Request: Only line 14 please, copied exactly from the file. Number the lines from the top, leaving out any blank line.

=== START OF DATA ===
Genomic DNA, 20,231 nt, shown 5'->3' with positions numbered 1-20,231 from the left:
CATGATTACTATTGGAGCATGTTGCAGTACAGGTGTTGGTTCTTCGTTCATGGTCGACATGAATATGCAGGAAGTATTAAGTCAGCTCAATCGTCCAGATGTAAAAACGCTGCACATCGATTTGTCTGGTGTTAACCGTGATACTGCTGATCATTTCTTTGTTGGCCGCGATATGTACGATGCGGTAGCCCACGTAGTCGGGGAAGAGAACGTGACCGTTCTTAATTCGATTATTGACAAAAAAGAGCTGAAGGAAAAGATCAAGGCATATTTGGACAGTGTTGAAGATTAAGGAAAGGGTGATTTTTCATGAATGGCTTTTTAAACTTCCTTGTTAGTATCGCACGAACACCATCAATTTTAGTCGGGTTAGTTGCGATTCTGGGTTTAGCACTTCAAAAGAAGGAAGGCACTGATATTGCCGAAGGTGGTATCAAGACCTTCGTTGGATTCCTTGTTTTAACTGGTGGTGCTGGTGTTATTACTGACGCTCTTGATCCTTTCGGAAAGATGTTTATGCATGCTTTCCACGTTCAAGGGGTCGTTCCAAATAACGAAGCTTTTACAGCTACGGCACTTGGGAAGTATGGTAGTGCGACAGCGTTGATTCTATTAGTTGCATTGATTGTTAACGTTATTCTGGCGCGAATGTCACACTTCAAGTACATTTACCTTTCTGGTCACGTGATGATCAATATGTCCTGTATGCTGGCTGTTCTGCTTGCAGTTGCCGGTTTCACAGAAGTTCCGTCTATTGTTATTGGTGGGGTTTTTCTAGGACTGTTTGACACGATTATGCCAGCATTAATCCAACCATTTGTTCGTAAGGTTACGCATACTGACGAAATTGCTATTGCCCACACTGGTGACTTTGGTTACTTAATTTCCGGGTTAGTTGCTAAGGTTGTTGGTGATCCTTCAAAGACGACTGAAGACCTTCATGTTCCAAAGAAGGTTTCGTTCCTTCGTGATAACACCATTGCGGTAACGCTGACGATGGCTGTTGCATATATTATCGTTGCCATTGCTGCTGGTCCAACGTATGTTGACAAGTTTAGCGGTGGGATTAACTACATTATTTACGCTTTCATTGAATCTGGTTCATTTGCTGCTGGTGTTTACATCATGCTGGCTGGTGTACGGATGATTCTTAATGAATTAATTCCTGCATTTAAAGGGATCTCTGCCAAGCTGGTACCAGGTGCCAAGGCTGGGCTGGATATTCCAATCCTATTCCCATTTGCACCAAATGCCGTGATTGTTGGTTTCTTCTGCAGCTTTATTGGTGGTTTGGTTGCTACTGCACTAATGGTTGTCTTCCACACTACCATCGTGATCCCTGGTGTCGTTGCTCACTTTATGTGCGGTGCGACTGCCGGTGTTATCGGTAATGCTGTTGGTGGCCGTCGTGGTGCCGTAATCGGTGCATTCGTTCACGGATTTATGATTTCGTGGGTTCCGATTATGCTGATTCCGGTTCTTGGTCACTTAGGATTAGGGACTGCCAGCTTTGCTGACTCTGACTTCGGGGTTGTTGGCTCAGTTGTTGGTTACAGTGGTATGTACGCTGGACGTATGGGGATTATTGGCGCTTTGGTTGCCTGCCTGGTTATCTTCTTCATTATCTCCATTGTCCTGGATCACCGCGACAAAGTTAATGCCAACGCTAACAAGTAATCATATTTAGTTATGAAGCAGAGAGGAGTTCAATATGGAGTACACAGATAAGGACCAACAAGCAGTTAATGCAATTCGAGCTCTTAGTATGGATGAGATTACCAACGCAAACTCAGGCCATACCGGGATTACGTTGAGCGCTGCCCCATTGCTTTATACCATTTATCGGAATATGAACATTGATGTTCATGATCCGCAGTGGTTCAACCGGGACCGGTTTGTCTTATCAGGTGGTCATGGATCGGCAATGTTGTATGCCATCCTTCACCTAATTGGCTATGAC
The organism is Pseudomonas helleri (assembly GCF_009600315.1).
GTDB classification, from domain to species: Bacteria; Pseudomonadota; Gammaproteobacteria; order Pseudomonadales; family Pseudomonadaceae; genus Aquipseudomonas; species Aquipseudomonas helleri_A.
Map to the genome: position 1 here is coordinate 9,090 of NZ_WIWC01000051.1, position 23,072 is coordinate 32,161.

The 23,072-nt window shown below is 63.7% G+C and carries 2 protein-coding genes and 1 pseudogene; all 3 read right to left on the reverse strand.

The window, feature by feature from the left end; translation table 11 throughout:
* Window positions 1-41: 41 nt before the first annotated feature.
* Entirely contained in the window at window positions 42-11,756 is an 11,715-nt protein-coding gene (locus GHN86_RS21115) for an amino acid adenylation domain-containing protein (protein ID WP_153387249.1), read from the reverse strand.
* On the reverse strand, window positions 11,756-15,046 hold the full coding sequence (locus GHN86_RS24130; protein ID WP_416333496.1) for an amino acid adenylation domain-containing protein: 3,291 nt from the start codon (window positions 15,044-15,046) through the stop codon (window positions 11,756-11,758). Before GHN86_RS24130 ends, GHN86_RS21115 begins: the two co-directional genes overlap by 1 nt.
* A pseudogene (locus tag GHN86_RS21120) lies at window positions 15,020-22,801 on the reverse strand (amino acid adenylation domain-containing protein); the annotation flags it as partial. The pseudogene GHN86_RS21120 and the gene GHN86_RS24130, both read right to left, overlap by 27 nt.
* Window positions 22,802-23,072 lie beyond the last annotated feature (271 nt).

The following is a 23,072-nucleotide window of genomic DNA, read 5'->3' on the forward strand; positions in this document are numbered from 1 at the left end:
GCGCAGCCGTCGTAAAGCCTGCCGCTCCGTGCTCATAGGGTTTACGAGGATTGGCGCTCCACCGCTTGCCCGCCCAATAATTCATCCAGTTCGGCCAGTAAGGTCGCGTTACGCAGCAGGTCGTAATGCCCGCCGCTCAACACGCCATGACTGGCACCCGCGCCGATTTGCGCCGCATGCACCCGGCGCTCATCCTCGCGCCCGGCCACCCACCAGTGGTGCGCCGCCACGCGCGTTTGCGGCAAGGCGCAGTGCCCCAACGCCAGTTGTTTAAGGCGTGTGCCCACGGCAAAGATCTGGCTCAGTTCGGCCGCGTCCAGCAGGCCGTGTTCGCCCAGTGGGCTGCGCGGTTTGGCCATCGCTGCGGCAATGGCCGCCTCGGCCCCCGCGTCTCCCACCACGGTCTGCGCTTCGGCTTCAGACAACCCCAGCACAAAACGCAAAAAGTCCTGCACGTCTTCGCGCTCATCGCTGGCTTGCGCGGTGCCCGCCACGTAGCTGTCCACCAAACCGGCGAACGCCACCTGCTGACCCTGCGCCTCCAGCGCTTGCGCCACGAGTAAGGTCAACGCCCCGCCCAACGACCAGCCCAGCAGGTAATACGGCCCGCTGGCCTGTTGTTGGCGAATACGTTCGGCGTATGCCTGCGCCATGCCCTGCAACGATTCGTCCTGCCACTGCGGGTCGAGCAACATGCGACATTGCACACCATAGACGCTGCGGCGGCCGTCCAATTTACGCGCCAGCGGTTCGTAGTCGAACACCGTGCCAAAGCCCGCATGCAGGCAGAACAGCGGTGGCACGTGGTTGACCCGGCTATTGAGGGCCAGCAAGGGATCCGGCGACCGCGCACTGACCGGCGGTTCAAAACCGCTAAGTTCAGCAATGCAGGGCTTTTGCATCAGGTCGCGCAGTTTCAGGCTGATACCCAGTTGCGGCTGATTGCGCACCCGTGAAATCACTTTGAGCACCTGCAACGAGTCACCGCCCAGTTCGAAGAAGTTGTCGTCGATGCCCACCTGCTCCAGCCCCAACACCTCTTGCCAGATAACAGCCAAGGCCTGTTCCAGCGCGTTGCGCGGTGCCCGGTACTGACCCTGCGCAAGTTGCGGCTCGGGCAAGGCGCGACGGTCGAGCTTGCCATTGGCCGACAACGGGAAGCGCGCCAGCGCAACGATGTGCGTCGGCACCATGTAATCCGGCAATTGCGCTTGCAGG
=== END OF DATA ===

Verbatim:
GCGCAGCCGTCGTAAAGCCTGCCGCTCCGTGCTCATAGGGTTTACGAGGATTGGCGCTCCACCGCTTGCCCGCCCAATAATTCATCCAGTTCGGCCAGTAAGGTCGCGTTACGCAGCAGGTCGTAATGCCCGCCGCTCAACACGCCATGACTGGCACCCGCGCCGATTTGCGCCGCATGCACCCGGCGCTCATCCTCGCGCCCGGCCACCCACCAGTGGTGCGCCGCCACGCGCGTTTGCGGCAAGGCGCAGTGCCCCAACGCCAGTTGTTTAAGGCGTGTGCCCACGGCAAAGATCTGGCTCAGTTCGGCCGCGTCCAGCAGGCCGTGTTCGCCCAGTGGGCTGCGCGGTTTGGCCATCGCTGCGGCAATGGCCGCCTCGGCCCCCGCGTCTCCCACCACGGTCTGCGCTTCGGCTTCAGACAACCCCAGCACAAAACGCAAAAAGTCCTGCACGTCTTCGCGCTCATCGCTGGCTTGCGCGGTGCCCGCCACGTAGCTGTCCACCAAACCGGCGAACGCCACCTGCTGACCCTGCGCCTCCAGCGCTTGCGCCACGAGTAAGGTCAACGCCCCGCCCAACGACCAGCCCAGCAGGTAATACGGCCCGCTGGCCTGTTGTTGGCGAATACGTTCGGCGTATGCCTGCGCCATGCCCTGCAACGATTCGTCCTGCCACTGCGGGTCGAGCAACATGCGACATTGCACACCATAGACGCTGCGGCGGCCGTCCAATTTACGCGCCAGCGGTTCGTAGTCGAACACCGTGCCAAAGCCCGCATGCAGGCAGAACAGCGGTGGCACGTGGTTGACCCGGCTATTGAGGGCCAGCAAGGGATCCGGCGACCGCGCACTGACCGGCGGTTCAAAACCGCTAAGTTCAGCAATGCAGGGCTTTTGCATCAGGTCGCGCAGTTTCAGGCTGATACCCAGTTGCGGCTGATTGCGCACCCGTGAAATCACTTTGAGCACCTGCAACGAGTCACCGCCCAGTTCGAAGAAGTTGTCGTCGATGCCCACCTGCTCCAGCCCCAACACCTCTTGCCAGATAACAGCCAAGGCCTGTTCCAGCGCGTTGCGCGGTGCCCGGTACTGACCCTGCGCAAGTTGCGGCTCGGGCAAGGCGCGACGGTCGAGCTTGCCATTGGCCGACAACGGGAAGCGCGCCAGCGCAACGATGTGCGTCGGCACCATGTAATCCGGCAATTGCGCTTGCAGG